Well, think through this. Borrow a great deal and spend it sufficient to left the economy out of this low equilibrium. This increases your safe assets. But the lift off means a more normal g, and the rate on your increased safe assets would likely rise.

Also, from what I read in Keynes, his uncertainty reads like not having a firm idea of the duration of cash flows as opposed to their size. Fine. Except that this is always true.

In the final analysis, when it comes to business guys doing something, cash speaks, and the rest does not.

Blissex

As to talk about austerity and the fiscal rule and Brexit and Owen Smith adopting in large part anti-austerity and other J Corbyn positions, from a post at MainlyMacro I think that I have figured out what the "real story" is.

The key clues S Wren-Lewis at MainlyMacro gave are:

* «Smith [ ... ] makes it clear that the UK will get a second opportunity to vote on Europe» (biggest clue).

* «With the Brexit vote what I would call the pro-European centre desperately wants an effective voice.» (second biggest clue).

* «In 2015 business and finance were 100% behind the Conservatives. With the Brexit vote, and the campaign’s leading lights running the coming negotiations, that has fundamentally changed.» (third biggest clue)

So the story I now imagine is:

* The business/establishment interests that wanted "Remain" still want "Remain" and want a second referendum or something equivalent.

* There cannot be a second referendum, and the something equivalent must be a party that campaigns for an wins an election with a manifesto saying "Remain", and that then is a binding commitment, while the referendum was merely advisory.

* Therefore the business/establishment interests that want switch to "Remain" need to sponsor a party that will put "Remain" in its manifesto.

* The liberals are irrelevant, the Conservatives are now compromised by the eurosceptic wing and will not put "Remain" in their manifesto, and anyhow the business/establishment interests are angry with them.

* So the "Remain" business/establishment interests need to sponsor Labour, because that's the only option, and after all Labour did get the vast majority of their voters to go for "Remain".

* While J Corbyn did achieve the miracle of getting the vast majority of Labour voters to choose "Remain", the problem is that J Corbyn the day after the referendum called for an immediate invocation of Article 50, and will never put "Remain" in Labour's next election manifesto, because it would be a complete betrayal's of Labour's historical base; and he is "not for turning".

* Therefore J Corbyn has to go, and be replaced with a PR agent of the business/establishment interests that want a "Remain" result. This PR agent must then talk the talk that made J Corbyn popular with the Labour base to maximize the chances that they will still vote Labour even if it has "Remain" in its manifesto, but the real goal is to pivot the Labour base and get the 40% of tories who voted "Remain" to vote New Labour in the next election.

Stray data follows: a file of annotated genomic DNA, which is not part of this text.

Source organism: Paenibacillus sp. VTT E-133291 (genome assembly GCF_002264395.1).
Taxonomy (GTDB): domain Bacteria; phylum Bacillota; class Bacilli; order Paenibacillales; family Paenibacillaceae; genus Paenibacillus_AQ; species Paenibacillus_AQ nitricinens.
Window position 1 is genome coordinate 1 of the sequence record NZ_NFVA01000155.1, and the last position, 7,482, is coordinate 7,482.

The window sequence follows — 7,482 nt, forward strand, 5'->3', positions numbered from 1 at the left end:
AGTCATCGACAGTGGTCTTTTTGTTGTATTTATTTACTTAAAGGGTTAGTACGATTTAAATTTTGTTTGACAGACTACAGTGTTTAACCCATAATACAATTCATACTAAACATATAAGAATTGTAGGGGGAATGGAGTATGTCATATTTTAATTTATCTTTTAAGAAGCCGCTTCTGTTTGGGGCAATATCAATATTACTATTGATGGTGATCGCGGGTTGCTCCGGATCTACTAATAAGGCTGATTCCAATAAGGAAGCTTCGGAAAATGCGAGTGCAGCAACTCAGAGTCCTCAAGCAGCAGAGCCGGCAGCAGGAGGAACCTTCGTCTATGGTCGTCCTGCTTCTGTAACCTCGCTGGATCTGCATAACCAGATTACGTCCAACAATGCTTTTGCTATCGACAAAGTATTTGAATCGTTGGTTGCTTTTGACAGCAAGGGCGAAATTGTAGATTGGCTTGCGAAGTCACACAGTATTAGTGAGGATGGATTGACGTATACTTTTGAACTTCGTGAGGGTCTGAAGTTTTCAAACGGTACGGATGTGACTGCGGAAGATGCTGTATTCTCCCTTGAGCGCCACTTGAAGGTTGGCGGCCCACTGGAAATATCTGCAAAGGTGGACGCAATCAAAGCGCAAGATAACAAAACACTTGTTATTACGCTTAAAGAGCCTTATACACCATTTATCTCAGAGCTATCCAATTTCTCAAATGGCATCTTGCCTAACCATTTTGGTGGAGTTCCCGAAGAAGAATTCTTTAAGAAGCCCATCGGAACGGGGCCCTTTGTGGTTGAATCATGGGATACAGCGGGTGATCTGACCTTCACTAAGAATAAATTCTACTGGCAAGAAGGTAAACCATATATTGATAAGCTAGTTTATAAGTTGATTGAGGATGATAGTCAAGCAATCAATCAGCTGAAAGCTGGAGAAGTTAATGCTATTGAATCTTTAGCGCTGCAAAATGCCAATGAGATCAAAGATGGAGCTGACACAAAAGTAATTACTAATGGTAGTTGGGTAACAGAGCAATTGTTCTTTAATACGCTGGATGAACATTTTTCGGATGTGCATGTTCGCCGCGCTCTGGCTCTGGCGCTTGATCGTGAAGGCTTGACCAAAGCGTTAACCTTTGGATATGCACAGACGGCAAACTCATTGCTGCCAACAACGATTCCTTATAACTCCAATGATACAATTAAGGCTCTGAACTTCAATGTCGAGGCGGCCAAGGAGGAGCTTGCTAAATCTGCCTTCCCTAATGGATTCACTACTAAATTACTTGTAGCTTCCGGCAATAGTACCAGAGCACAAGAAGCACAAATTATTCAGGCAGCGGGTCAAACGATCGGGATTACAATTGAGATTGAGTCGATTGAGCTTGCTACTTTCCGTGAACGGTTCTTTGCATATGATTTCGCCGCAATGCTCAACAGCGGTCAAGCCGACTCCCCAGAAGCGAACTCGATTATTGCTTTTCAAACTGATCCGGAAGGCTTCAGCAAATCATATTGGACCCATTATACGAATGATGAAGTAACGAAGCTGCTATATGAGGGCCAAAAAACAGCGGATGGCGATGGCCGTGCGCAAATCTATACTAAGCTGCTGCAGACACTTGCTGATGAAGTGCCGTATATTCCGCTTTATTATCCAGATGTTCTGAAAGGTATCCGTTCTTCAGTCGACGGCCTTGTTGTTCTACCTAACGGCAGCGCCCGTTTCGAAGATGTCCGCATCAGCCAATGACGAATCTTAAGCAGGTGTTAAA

* As soon as such a PR agent is in place as Labour leader, the press and the BBC will do a complete change of tone, becoming enthusiastic supporters of New Labour, and vast funding will become available for the future "Remain" campaign and New Labour candidates, and many PLP member "understand" that not only they will get a chance to get government jobs but after that corporate/establishment sinecures will become available to them as they have always been available to tory MPs.

So the plan seems to be to reposition Labour as "Conservatives for Europe", which was P Mandelson's position in 1999:

«Peter [Mandelson] thinks that we are a quasi-Conservative Party but that we should stick our necks out on Europe.»

Then New Labour in their "Conservatives for Europe" marketing strategy get to win the next election with both anti-austerity (to get the votes of their historical base) *and* "Remain" (to get the votes of the europhile tories) in their manifesto.

Probably the business/establishment interests think that a bit of anti-austerity is acceptable as the price to pay to get a "Remain" victory.

Blissex

BTW my hypothesis above explains why the New Labour PLP have been attacking J Corbyn for losing the "Remain" vote with his lack of commitment even if he miraculously carried for "Remain" the vast majority of Labour voters like N Sturgeon did for SNP voters, and the "Remain" vote was list because the vast majority of tory voters went for "Leave".

It is a "dog whistle": they don't really talk about his successful commitment to "Remain" in the *past* referendum, but about his obvious lack of commitment to campaign again for "Remain" in a future election.